On 23 February 2018 at 09:12, Stefan Behnel <stefan...@behnel.de> wrote:
> Stephen J. Turnbull schrieb am 23.02.2018 um 03:31:
>> Barry Warsaw writes:
>> > rather than having to pause to reason about what that 1-element
>> > list-like syntax actually means, and 2) will this encourage even
>> > more complicated comprehensions that are less readable than just
>> > expanding the code into a for-loop?
>> Of course it will encourage more complicated comprehensions, and we
>> know that complexity is less readable. On the other hand, a for loop
>> with a temporary variable will take up at least 3 statements vs. a
>> one-statement comprehension.
> IMHO, any complex comprehension should be split across multiple lines,
> definitely if it uses multiple for-loops, as in the discussed example. So
> the "space win" of a complex comprehension that requires temporary values
> over a multi-line for-statement is actually not big in these cases.
> There are certainly cases where a comprehension still looks better, but I'm
> all for not encouraging a hacky idiom to stuff more into a comprehension.
> Comprehensions should be used to *improve* readabilty, not to reduce it.
In my view:
1. The proposal is for an optimisation, not a change to the language.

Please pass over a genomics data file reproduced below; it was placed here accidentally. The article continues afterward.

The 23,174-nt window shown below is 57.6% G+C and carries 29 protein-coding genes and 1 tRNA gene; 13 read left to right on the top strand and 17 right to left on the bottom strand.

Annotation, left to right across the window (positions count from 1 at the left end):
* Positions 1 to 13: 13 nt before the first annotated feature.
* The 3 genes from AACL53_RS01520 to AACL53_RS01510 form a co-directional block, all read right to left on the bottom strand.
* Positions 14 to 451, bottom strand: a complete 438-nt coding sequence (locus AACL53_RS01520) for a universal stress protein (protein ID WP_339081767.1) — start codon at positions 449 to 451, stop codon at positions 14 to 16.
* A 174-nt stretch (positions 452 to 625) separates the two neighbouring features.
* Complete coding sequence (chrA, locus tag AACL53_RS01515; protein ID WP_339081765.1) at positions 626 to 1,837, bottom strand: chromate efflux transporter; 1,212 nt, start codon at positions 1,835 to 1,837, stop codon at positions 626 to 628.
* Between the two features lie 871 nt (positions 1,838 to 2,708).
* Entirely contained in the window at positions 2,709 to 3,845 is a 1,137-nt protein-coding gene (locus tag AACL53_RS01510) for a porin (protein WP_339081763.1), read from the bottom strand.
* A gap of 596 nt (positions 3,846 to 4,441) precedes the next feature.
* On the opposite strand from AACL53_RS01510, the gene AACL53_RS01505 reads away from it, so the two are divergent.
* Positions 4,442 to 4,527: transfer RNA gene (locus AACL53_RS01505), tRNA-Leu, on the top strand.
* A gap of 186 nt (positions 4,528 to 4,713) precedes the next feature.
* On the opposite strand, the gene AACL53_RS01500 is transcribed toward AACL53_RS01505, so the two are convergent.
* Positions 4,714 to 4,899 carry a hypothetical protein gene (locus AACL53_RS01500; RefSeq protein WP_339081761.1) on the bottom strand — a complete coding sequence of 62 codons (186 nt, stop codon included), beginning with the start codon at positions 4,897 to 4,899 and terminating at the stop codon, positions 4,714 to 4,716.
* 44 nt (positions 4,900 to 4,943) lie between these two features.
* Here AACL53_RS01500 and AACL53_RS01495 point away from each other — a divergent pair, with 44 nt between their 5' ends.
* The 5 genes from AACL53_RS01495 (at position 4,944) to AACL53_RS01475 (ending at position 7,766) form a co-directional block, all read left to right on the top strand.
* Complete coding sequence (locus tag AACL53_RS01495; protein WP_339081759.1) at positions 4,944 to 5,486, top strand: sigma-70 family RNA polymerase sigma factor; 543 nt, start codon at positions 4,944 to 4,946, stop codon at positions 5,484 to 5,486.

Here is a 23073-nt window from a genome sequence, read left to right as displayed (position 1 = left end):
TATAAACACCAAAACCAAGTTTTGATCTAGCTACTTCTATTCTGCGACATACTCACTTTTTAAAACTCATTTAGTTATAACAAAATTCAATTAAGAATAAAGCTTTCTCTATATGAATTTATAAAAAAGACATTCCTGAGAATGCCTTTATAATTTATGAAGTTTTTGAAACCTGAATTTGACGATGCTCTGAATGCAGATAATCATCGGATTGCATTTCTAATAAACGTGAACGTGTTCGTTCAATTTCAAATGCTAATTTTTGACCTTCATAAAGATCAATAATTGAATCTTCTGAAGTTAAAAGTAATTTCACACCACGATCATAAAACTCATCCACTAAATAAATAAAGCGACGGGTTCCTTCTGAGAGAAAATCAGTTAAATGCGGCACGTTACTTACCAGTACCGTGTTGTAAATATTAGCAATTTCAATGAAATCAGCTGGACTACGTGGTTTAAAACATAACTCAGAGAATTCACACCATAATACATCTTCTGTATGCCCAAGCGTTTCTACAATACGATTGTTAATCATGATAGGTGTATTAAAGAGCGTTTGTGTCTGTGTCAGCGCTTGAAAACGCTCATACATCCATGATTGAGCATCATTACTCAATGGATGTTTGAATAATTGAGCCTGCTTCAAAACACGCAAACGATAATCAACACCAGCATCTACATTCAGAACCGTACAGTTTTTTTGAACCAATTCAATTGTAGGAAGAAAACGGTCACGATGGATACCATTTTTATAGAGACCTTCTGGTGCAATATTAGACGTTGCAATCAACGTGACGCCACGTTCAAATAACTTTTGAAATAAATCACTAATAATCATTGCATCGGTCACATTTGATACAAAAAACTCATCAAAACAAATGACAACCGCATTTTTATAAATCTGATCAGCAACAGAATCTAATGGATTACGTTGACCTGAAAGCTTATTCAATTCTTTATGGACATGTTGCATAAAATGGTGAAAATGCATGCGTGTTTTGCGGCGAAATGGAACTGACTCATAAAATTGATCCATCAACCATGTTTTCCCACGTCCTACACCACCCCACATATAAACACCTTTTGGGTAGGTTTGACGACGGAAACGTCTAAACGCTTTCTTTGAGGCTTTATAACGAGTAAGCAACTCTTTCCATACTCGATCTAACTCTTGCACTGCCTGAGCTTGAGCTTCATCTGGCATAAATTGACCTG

So anything bad that can be done after the change, can be done now.
2. I doubt many people avoid this construct at the moment because it's
slow, it's more likely they do so because they hadn't thought of it,
or because it harms readability.
3. Announcing that this construct is no longer slow might encourage
some extra people to use it (because they now know about it, and they
assume that the fact that we've optimised it implies we think it's a
4. Ultimately, readability will be the main factor here. And
readability is subjective, so we sort of have to trust people to use
their common sense.
This could easily be a premature optimisation. But on the other hand,
it's a case of not making things unexpectedly slow, so I'm fine with
If Serihy doesn't feel that the optimisation code is a major
maintenance burden, I'd say go for it. It's a minor quality of life
improvement for a niche case, let's not view (or promote) it as
anything more than that.
Python-Dev mailing list